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4 Mistakes to Avoid When Making Buyer Personas

Maddie Gentis
May 28, 2020 9:16:41 AM

It's not enough for a website to be pretty. It has to work for your business which means it has to work for your customers. If your customers aren’t happy with what you offer, they leave.  No revenue means no business. Thankfully more and more businesses are moving away from the “If you build it they will come” mentality and are recognizing the need to adjust their digital presence to attract leads and convert them into customers. One of the ways to do this is to build buyer personas to identify the needs and motivations of different customers so that the business can move them through the conversion funnels. 

In this post, we’re going to go over briefly what a buyer persona is, why it’s important, and then jump into four mistakes you should avoid when making buyer personas for your business.

What is a buyer persona and why do I need them?

HubSpot’s definition is pretty straightforward: “A buyer persona is a semi-fictional representation of your ideal customer based on market research and real data about your existing customer.”  In a nutshell, it's a profile that represents one of your ideal customers. 

But why do you need this? Why even bother? Having a picture of who you’re targeting allows you to further tailor your marketing efforts and connect with your audience to meet their needs and solve their problems. Ultimately, if you don’t know who you’re targeting, how are you going to sell your products or services? Equally as important, by implementing the use of buyer personas in your marketing strategy, your efforts become much more efficient because your communications are more effective when they are designed purposefully. 

Mistakes to Avoid

1. Creating personas based off assumptions.

This is an easy trap to fall into, and arguably the most common mistake made when it comes to the personas. Looking at the definition provided above, it's worth it to point out two parts:

1. "Semi-fictional representation"
2. "Real data"

These representations are semi-fictional, not purely fictional. They shouldn’t be based off of who you think or wish they are. They should be based on real data and research. It is so easy for someone to decide they want to target someone and think about similar people in their life and assume the behaviors are the same. Don’t do it. If you use only assumptions and not actual facts, you’re taking a big risk of missing out on the key insights that could make the world of a difference in your messaging. 

At Sauce, we see this happen a lot. People think they know who their customers are and exactly what they need. But when you ask how do they know? Where is the data and research? They pause. Turns out, they assumed they knew their customers but never actually did their due diligence in putting together the data to support their “understanding” of their clients.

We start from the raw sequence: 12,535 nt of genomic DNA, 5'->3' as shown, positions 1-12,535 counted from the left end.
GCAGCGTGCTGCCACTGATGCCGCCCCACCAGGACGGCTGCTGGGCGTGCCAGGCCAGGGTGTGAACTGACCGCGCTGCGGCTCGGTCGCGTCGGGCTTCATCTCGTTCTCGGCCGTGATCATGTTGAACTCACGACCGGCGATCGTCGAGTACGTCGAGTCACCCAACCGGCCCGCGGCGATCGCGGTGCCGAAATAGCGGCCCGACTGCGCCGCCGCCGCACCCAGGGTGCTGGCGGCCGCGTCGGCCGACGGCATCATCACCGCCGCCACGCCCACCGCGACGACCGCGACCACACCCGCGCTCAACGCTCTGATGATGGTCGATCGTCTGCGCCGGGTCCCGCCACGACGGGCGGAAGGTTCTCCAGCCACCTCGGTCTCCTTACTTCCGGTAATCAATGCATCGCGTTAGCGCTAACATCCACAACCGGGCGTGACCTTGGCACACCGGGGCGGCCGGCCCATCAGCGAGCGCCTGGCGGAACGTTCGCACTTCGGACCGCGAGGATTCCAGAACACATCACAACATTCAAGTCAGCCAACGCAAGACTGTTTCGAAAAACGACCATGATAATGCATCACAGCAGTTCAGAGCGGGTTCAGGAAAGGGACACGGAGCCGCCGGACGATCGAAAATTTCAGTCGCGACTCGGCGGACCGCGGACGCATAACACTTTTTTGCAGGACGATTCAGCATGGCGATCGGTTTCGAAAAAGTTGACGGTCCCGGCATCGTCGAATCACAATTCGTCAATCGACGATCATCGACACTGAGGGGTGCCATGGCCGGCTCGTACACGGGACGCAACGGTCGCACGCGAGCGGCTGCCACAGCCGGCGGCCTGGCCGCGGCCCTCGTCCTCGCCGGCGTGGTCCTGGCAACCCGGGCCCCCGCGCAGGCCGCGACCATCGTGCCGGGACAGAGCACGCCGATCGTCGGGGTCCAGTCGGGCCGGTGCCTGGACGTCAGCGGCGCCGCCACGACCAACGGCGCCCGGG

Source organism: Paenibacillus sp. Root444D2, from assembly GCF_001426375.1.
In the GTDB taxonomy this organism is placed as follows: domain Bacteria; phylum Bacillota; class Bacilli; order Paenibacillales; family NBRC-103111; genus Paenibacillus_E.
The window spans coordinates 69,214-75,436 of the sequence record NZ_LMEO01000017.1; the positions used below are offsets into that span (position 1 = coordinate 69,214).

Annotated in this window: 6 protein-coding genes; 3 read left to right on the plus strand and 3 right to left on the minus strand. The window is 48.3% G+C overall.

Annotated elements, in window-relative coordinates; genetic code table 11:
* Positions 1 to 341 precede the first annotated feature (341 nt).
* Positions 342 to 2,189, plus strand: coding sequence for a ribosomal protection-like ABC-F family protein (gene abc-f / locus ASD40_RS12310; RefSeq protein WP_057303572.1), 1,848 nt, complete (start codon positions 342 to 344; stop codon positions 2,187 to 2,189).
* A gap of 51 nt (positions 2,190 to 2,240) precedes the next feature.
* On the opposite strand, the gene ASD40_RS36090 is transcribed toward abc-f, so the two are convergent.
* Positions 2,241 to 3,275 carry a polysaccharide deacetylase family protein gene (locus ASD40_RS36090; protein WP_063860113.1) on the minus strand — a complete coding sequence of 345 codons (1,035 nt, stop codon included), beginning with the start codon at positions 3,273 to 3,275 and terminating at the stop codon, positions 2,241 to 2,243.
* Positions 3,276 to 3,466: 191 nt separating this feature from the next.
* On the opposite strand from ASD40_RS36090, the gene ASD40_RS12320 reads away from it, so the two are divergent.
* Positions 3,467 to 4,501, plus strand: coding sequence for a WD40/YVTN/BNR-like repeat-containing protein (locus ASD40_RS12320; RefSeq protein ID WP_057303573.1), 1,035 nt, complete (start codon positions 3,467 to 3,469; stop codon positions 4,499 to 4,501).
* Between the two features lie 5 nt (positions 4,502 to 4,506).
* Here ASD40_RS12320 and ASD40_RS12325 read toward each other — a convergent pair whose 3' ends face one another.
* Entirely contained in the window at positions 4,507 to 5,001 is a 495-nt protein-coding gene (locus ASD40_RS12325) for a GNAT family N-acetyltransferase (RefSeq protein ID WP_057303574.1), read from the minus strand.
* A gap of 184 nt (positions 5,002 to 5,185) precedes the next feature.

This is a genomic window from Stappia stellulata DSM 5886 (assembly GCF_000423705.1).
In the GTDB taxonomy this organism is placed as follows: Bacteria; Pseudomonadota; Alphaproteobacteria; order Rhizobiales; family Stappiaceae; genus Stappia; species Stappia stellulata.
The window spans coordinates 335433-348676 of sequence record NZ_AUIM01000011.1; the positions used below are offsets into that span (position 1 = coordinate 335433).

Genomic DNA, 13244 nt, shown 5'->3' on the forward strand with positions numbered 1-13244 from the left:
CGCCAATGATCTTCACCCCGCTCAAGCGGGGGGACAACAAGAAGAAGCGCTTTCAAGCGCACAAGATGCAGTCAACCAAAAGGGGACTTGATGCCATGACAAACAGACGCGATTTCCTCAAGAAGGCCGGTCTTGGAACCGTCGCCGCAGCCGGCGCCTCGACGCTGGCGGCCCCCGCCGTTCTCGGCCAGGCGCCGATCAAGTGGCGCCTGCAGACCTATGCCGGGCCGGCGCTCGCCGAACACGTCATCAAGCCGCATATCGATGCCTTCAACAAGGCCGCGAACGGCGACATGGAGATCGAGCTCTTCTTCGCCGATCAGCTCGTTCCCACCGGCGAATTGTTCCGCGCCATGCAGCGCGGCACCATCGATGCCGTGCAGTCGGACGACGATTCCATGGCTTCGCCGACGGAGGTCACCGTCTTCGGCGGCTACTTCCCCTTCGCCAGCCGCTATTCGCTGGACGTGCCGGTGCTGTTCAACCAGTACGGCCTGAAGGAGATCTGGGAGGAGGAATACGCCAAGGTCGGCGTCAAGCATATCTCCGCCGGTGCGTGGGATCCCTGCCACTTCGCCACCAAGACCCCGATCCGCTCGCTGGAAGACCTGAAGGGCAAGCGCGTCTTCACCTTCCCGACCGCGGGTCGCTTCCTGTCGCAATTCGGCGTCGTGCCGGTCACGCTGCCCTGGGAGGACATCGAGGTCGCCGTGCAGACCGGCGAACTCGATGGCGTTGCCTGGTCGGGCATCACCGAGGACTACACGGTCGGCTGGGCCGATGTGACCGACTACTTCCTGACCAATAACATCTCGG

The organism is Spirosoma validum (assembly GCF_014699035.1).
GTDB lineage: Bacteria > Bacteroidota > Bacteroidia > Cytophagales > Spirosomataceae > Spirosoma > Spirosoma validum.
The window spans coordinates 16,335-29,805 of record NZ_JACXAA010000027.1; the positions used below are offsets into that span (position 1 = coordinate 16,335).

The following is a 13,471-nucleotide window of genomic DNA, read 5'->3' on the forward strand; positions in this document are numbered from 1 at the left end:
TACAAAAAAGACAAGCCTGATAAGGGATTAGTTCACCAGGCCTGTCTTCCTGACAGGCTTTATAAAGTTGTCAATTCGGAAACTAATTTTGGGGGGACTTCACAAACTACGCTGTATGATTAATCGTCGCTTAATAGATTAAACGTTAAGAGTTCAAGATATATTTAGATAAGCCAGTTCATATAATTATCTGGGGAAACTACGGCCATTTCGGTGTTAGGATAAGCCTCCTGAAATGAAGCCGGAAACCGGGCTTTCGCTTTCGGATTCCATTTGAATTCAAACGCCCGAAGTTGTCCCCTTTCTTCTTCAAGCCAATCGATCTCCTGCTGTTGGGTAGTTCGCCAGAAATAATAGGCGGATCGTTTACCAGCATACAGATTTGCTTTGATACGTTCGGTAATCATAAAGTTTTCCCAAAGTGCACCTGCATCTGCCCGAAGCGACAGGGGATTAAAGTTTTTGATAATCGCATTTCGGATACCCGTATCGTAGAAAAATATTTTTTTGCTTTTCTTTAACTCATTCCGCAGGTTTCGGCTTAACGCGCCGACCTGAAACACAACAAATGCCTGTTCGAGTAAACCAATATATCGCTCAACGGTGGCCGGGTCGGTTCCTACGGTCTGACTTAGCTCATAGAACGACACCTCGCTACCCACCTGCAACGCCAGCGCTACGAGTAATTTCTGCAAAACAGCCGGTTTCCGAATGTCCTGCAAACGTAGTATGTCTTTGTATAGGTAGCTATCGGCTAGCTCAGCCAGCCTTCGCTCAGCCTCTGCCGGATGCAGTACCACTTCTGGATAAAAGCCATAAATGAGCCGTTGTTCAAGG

Don’t make assumptions about your target customers. Base your personas on real data, behaviors, and demographics. There are a multitude of ways to gather this information which leads us to the second mistake, neglecting market research.

2. Not collecting market and buyer behavior research to build the baseline.

This one is a little personal for me, being a total research nerd. When you're creating buyer personas, there are certain types of information that you need to include to truly identify who your potential customers are. Below is a starting list, but if you'd like your own neat template to organize your data, you can download the template here.

  • Age
  • Gender
  • Location
  • Job
  • Income level
  • Education level
  • Marital status
  • Number of children
  • Communication preferences
  • Digital usage
  • Goals
  • Challenges/pain points
  • Motivations

I’ve already addressed the fact that you don’t want to make assumptions. But how do you get this information?

Your starting point, which will significantly help the rest of the process, is to go find the research on the market and buyer behaviors. There are so many companies out there that all they do is conduct studies on buyer behavior and identify the differences in consumers due to generational factors, what they are purchasing (B2B, B2C, etc), gender, where they live, and more! These companies have done much of the work for you and they make that information available—in many cases for free!

By utilizing the resources out there, you can easily look at behaviors that are relevant to your business, such as:

  • How much shopping online an older generation does vs. a younger person.
  • Which generation does the window shopping online but goes into the store to buy?